Peter Murray-Rust & ContentMine: Liberating Knowledge

by Chris McGivern & SF Team, 1 April 2019

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Dr Peter Murray-Rust is the pioneer of ContentMine, a Shuttleworth-funded project aiming to extract - or 'mine' - research data from scientific, technical and medical literature, and put it in the public domain for societal good. We caught up with Peter to reflect on his two-year Fellowship and ongoing connection to the Shuttleworth community…

“The fellowship has totally changed my life and is one of the biggest things in my life. It’s my guiding light and gives me an environment that fuels me and I can pay back into.”

The Fellow: Peter Murray-Rust

Peter is a Doctor of Philosophy, Reader Emeritus in Molecular Informatics at the University of Cambridge and Senior Research Fellow Emeritus of Churchill College, Cambridge.

He has enjoyed a long and successful career as a chemist with positions at Stirling and Nottingham universities as lecturer and professor and has also worked for Glaxo Group Research in drug discovery. His specific interest is in semantic chemistry - structuring written texts, so they are readable by computers, and automating the analysis of scientific publications.

“My concern is that not all scientific information produced is processable by machines,” explains Peter. “The tragedy of the print era is that we still think of information as something always printed on paper and displayed on our screens.

“That’s OK if you are a sighted human who knows what you are talking about. But if you are blind, it’s a hell of a lot more complicated.

“My big dream is that machines can read, extract and give context to all scientific literature. I’m building a chemical semantic web - a Google for science, if you like - and I think it will revolutionise the way we use knowledge.

“People should be producing information that everyone can consume and use. Lots of organisations do this as it’s a legal requirement, but the scholarly publishing industry doesn’t care.”

Peter’s ire is well-directed. From a financial perspective, the scholarly publishing industry is in rude health. Worth around $25 billion, the vast majority of that value is split between a few powerful and influential private companies. Some of them own a more significant share of the market than Apple has in the technology sector.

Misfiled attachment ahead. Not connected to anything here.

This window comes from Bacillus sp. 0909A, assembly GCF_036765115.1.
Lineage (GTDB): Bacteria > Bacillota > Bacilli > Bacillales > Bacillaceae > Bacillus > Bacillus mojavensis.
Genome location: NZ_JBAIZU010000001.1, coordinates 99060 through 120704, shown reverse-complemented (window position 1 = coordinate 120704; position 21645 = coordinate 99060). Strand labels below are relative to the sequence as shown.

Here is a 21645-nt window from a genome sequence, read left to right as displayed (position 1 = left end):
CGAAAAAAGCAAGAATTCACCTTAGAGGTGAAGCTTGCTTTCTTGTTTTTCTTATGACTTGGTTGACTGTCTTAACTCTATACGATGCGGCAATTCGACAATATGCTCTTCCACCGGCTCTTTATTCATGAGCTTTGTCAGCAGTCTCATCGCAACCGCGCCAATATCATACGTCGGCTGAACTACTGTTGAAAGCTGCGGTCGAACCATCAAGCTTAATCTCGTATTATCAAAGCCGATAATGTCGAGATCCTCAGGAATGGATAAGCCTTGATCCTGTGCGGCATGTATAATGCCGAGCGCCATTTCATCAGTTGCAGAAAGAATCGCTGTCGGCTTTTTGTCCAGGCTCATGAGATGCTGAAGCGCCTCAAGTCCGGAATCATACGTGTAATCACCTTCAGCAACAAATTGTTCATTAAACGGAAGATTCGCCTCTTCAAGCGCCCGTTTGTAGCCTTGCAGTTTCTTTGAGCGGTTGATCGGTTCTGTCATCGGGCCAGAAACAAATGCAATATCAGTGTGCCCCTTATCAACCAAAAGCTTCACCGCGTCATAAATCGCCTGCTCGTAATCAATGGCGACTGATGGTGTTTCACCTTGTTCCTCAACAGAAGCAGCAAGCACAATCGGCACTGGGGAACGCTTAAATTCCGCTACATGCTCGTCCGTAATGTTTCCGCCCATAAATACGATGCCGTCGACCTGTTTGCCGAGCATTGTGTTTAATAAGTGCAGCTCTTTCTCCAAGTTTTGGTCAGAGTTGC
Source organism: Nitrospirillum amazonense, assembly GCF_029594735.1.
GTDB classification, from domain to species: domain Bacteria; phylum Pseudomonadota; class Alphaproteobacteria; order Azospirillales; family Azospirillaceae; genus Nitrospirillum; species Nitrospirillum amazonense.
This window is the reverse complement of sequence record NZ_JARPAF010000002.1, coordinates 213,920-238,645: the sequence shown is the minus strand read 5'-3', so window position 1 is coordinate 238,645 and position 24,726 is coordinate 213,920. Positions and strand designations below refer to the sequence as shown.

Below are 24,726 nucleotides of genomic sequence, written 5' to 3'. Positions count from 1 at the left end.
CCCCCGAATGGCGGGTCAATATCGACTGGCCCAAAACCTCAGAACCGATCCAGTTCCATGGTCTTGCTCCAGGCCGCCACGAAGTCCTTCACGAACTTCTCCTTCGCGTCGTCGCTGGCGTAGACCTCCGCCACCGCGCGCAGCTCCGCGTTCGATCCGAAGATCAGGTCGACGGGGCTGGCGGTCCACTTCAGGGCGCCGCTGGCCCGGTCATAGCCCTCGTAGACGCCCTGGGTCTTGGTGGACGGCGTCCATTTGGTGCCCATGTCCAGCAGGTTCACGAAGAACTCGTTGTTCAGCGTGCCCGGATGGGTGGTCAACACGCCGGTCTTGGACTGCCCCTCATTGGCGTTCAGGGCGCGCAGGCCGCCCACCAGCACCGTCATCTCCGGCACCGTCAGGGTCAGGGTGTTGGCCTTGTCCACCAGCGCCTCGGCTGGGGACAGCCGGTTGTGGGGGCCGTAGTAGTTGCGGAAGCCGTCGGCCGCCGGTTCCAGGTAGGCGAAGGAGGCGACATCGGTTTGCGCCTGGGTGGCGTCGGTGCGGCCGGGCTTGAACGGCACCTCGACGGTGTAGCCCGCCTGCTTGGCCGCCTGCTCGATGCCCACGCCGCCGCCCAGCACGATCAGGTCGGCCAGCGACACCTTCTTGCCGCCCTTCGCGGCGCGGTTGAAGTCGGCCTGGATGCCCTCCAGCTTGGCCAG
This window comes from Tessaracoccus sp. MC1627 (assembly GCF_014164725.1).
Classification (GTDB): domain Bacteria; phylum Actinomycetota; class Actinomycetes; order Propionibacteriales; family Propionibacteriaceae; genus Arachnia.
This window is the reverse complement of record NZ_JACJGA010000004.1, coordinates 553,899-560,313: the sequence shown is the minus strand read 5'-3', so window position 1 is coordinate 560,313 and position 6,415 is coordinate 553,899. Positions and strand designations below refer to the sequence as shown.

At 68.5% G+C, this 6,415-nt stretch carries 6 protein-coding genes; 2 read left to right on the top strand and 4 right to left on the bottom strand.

But while company balance sheets continue to grow, this is not an industry any reasonable person would call healthy. These secretive monopolies hoard human knowledge. The vast majority of research is publicly-funded, and they invest big money to protect and increase that value by hiding potentially life-saving research behind expensive and exclusive paywalls. It is a power imbalance that ultimately stunts scientific progress.

The cost to society is high, and the Liberian Ebola outbreak of 2014-15 is a horrifying example. Research published in a 1982 paper stated the country should be considered part of the Ebola endemic zone and underlined the strong likelihood of an outbreak in the future. But because it was hidden behind a paywall, nobody knew about the coming crisis. Eleven thousand people lost their lives.

“The Liberian government picked up on this article after the outbreak,” explains Peter. “They were, quite rightly, outraged. We spend a huge amount on publicly-funded research, yet there is a suggestion 85% of medical research is wasted because it’s not validated, reused or replicated.

“That’s a first-order problem of $150 billion-odd going down the drain. But what’s worse is the opportunity cost for the human race. We’re not doing what we should be, and it causes terrible injustice. The Ebola outbreak is just one example.

“This is what I am fighting against. A few others see it happening, but academics are part of the problem, not the solution. The answer has to come from the outside. So, I’ve taken on the challenge of alerting people to what’s happening and try to come up with ideas to help the world change it. One of those ideas is ContentMine.”

The Idea: ContentMine

ContentMine is the next step towards making Peter’s vision of contextually collecting and processing scientific information a reality. He has worked tirelessly to create the foundations for this dream over his long career. This infrastructure includes co-creating Chemical Markup Language, an alternative to Word for chemists, and a repository and browser for housing and displaying chemical information. Peter also established the Blue Obelisk group - a collective of volunteer chemists from around the world working together openly to make chemical data intelligible - during the early-to-mid-2000s.